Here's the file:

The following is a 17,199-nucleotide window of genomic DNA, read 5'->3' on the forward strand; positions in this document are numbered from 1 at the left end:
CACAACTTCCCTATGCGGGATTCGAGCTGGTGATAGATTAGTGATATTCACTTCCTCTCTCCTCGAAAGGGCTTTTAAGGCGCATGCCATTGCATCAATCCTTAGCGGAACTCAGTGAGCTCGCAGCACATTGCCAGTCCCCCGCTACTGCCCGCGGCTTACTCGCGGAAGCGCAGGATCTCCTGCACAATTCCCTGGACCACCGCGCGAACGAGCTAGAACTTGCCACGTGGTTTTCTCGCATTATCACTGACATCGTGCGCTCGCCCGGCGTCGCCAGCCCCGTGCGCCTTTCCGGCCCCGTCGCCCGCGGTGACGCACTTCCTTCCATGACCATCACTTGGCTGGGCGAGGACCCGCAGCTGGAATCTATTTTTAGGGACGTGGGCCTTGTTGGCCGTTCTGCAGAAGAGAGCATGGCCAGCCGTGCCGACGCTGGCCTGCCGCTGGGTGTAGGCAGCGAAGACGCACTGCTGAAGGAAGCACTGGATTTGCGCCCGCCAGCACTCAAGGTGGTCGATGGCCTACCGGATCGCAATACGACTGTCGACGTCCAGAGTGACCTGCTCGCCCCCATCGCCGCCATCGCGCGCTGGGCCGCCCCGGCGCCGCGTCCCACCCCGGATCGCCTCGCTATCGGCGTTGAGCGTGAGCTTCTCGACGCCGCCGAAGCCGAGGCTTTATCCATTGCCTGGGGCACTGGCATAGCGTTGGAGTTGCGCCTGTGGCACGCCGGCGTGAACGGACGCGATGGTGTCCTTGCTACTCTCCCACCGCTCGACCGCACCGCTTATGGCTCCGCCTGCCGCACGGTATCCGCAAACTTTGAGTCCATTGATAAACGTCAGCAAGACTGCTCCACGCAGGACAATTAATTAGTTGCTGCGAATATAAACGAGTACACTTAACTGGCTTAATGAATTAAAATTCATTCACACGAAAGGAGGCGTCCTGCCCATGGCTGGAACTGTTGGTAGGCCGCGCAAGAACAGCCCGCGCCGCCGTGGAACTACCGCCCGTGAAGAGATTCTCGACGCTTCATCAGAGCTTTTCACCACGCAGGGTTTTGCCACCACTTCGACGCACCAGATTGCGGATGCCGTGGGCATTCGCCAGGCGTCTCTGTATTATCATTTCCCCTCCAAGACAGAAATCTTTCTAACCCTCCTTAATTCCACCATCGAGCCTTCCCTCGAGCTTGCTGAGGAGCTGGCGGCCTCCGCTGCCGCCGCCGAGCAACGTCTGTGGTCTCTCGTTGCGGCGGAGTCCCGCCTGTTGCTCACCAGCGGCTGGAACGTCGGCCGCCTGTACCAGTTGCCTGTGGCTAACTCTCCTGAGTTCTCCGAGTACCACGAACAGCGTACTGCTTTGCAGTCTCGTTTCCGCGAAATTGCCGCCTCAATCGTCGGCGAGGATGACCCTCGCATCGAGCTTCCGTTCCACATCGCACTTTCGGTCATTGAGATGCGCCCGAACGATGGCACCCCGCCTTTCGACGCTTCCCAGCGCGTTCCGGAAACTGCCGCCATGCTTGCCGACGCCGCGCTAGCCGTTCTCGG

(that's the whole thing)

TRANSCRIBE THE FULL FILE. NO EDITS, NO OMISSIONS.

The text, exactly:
The following is a 17,199-nucleotide window of genomic DNA, read 5'->3' on the forward strand; positions in this document are numbered from 1 at the left end:
CACAACTTCCCTATGCGGGATTCGAGCTGGTGATAGATTAGTGATATTCACTTCCTCTCTCCTCGAAAGGGCTTTTAAGGCGCATGCCATTGCATCAATCCTTAGCGGAACTCAGTGAGCTCGCAGCACATTGCCAGTCCCCCGCTACTGCCCGCGGCTTACTCGCGGAAGCGCAGGATCTCCTGCACAATTCCCTGGACCACCGCGCGAACGAGCTAGAACTTGCCACGTGGTTTTCTCGCATTATCACTGACATCGTGCGCTCGCCCGGCGTCGCCAGCCCCGTGCGCCTTTCCGGCCCCGTCGCCCGCGGTGACGCACTTCCTTCCATGACCATCACTTGGCTGGGCGAGGACCCGCAGCTGGAATCTATTTTTAGGGACGTGGGCCTTGTTGGCCGTTCTGCAGAAGAGAGCATGGCCAGCCGTGCCGACGCTGGCCTGCCGCTGGGTGTAGGCAGCGAAGACGCACTGCTGAAGGAAGCACTGGATTTGCGCCCGCCAGCACTCAAGGTGGTCGATGGCCTACCGGATCGCAATACGACTGTCGACGTCCAGAGTGACCTGCTCGCCCCCATCGCCGCCATCGCGCGCTGGGCCGCCCCGGCGCCGCGTCCCACCCCGGATCGCCTCGCTATCGGCGTTGAGCGTGAGCTTCTCGACGCCGCCGAAGCCGAGGCTTTATCCATTGCCTGGGGCACTGGCATAGCGTTGGAGTTGCGCCTGTGGCACGCCGGCGTGAACGGACGCGATGGTGTCCTTGCTACTCTCCCACCGCTCGACCGCACCGCTTATGGCTCCGCCTGCCGCACGGTATCCGCAAACTTTGAGTCCATTGATAAACGTCAGCAAGACTGCTCCACGCAGGACAATTAATTAGTTGCTGCGAATATAAACGAGTACACTTAACTGGCTTAATGAATTAAAATTCATTCACACGAAAGGAGGCGTCCTGCCCATGGCTGGAACTGTTGGTAGGCCGCGCAAGAACAGCCCGCGCCGCCGTGGAACTACCGCCCGTGAAGAGATTCTCGACGCTTCATCAGAGCTTTTCACCACGCAGGGTTTTGCCACCACTTCGACGCACCAGATTGCGGATGCCGTGGGCATTCGCCAGGCGTCTCTGTATTATCATTTCCCCTCCAAGACAGAAATCTTTCTAACCCTCCTTAATTCCACCATCGAGCCTTCCCTCGAGCTTGCTGAGGAGCTGGCGGCCTCCGCTGCCGCCGCCGAGCAACGTCTGTGGTCTCTCGTTGCGGCGGAGTCCCGCCTGTTGCTCACCAGCGGCTGGAACGTCGGCCGCCTGTACCAGTTGCCTGTGGCTAACTCTCCTGAGTTCTCCGAGTACCACGAACAGCGTACTGCTTTGCAGTCTCGTTTCCGCGAAATTGCCGCCTCAATCGTCGGCGAGGATGACCCTCGCATCGAGCTTCCGTTCCACATCGCACTTTCGGTCATTGAGATGCGCCCGAACGATGGCACCCCGCCTTTCGACGCTTCCCAGCGCGTTCCGGAAACTGCCGCCATGCTTGCCGACGCCGCGCTAGCCGTTCTCGG